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Lost remembrance book could hold key to whether Jack the Ripper suspect is buried in a Leavesden cemetery
A lost remembrance book could determine whether a man suspected to be Jack the Ripper is buried in a Leavesden cemetery, a local historian has said.
Aaron Kosminski- a prime suspect in the Ripper case, died as a patient at Leavesden Asylum in 1919 after being sent there in 1894.
The tale came to light after the Head of the CID at the time, Sir Robert Anderson, memoirs were published in 1910 which claimed the police knew the identity of Jack the Ripper.
Aaron Kosminski had been identified by a witness, who refused to give evidence against him, so instead the suspect was locked away in an asylum, where he claimed to be hearing voices.
The man put in charge of the Ripper case was Chief Inspector Donald Swanson, who passed down the book of memoirs and again confirmed Aaron Kosminski had been put in Leavesden Asylum.
Mr Kosminski, who was born around 1864, is listed in the 1901 census at Leavesden Asylum.
The shocking nature of the infamous Whitechapel murders over the autumn of 1888 saw the gruesome mutilation of five or possibly six prostitutes in the East End of London and the unknown serial killer has never been traced.
The answer to whether or not he is buried in the north cemetery in Leavesden Country Park lies in an untraced book of remembrance which bears the names of all those buried in the cemetery.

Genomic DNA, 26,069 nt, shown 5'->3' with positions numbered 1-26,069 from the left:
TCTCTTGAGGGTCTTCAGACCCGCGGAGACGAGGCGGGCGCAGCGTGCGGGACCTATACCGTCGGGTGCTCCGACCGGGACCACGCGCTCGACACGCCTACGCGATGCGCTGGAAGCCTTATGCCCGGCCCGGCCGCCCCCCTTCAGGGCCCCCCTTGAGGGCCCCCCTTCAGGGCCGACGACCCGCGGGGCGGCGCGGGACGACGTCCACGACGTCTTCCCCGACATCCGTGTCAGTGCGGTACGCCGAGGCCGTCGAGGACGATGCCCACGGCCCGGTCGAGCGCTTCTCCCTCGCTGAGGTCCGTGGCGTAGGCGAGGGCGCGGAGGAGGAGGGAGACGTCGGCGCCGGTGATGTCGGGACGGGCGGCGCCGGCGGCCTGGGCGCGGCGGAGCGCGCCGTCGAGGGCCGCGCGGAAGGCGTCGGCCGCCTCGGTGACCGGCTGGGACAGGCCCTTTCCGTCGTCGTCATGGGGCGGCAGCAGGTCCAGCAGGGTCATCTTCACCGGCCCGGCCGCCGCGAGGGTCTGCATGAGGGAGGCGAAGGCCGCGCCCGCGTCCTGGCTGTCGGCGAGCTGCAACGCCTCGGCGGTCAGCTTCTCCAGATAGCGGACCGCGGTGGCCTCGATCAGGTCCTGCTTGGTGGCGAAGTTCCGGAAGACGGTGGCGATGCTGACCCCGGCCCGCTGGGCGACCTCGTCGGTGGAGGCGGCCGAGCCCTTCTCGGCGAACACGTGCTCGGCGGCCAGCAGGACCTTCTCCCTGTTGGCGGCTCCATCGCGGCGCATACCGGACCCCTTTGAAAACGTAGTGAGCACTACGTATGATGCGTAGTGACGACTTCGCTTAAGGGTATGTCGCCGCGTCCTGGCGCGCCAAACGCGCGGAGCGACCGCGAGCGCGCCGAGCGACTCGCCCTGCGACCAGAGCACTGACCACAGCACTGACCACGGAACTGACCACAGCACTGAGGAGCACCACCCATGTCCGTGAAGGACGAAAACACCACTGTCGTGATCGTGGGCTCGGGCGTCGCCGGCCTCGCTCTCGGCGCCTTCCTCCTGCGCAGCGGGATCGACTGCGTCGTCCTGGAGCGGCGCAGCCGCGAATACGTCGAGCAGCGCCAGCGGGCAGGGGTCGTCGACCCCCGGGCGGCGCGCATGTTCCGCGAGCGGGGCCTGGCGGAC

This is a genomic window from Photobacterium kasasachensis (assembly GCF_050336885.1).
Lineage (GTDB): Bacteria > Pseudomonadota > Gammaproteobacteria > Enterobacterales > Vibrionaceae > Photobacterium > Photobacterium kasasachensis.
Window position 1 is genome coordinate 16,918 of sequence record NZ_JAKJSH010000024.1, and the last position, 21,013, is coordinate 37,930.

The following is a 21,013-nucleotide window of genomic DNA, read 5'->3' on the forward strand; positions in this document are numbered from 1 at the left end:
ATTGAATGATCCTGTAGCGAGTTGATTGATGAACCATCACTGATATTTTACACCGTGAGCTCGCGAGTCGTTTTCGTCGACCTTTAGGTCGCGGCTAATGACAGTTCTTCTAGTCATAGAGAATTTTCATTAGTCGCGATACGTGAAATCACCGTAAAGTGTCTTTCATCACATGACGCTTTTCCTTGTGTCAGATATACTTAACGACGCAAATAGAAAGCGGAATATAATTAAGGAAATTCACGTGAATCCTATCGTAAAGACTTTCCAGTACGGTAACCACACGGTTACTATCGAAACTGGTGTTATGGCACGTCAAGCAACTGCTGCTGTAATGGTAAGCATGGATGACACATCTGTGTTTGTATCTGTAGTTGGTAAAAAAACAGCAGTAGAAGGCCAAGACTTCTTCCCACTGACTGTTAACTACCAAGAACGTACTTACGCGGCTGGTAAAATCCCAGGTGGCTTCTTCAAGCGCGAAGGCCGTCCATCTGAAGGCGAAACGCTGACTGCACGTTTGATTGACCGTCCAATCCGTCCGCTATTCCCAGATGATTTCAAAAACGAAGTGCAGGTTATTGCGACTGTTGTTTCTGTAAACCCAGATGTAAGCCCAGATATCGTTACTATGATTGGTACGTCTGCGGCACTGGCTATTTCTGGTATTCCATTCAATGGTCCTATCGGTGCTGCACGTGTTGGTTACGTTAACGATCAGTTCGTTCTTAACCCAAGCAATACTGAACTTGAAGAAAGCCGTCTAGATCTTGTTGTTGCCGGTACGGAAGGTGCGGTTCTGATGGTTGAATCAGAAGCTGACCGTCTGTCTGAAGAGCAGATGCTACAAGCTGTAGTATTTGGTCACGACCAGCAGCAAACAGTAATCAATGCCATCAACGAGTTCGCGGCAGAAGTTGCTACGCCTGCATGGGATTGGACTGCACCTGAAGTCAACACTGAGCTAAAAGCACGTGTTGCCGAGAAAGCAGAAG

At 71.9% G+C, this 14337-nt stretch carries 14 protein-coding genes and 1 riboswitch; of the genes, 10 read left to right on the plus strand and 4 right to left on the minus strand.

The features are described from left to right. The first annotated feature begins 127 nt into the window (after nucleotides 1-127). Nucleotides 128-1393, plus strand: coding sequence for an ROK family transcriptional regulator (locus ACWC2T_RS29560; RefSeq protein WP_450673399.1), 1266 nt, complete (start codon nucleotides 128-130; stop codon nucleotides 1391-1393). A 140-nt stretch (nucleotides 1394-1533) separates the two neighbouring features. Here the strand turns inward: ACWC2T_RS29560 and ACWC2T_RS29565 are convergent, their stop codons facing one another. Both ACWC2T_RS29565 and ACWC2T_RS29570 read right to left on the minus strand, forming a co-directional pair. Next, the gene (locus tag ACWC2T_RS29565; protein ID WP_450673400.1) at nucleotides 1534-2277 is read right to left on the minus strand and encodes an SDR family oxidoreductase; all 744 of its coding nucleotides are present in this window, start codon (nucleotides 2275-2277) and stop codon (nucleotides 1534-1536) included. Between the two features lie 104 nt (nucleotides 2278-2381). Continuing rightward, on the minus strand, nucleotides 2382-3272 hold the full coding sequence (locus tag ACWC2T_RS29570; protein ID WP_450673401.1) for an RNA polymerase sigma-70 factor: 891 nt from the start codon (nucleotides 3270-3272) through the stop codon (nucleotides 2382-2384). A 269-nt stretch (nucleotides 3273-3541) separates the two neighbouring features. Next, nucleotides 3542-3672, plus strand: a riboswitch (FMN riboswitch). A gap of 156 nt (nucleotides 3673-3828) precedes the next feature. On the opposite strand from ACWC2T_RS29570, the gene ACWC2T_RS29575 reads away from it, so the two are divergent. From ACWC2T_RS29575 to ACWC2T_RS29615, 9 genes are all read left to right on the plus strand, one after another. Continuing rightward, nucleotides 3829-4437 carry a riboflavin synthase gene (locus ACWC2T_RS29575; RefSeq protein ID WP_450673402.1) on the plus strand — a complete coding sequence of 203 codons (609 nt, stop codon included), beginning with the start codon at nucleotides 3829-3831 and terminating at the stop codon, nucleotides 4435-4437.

Martin Brooks, chair of the Leavesden history association, said: “This is an amazing part of the overall history of Leavesden hospital.
“While we are trying to trace the whereabouts of the remembrance book, which holds all the details of the people buried here, whether or not Aaron Kosminski is buried here will remain a mystery.
“It is thought he died in Leavesden hospital, so it could be possible he was buried in the north cemetery.
“It would be great to trace the books whereabouts to solve this mystery and to also answer the questions of those people that contact me knowing their loved ones were in Leavesden hospital and wish to find out if they are buried here in Leavesden too.”
In a case study compiled to show Mr Kosminski as a prime suspect of Jack the Ripper, information suggests he was a Polish Jew and a hairdresser and resident of Whitechapel.
He was known to have been sexually abused by his mother and had a known hatred for women, especially prostitutes, which modern day criminal profilers and psychologist agree that sexual abuse at an early age could lead to the type of psychopathic behaviour exhibited by serial killers.
Mr Brooks added: “Without the remembrance book we won’t be able to answer the question and it will remain a mystery. “
Historical research by Mr Brooks has also found an unknown third cemetery in Leavesden Country Park.
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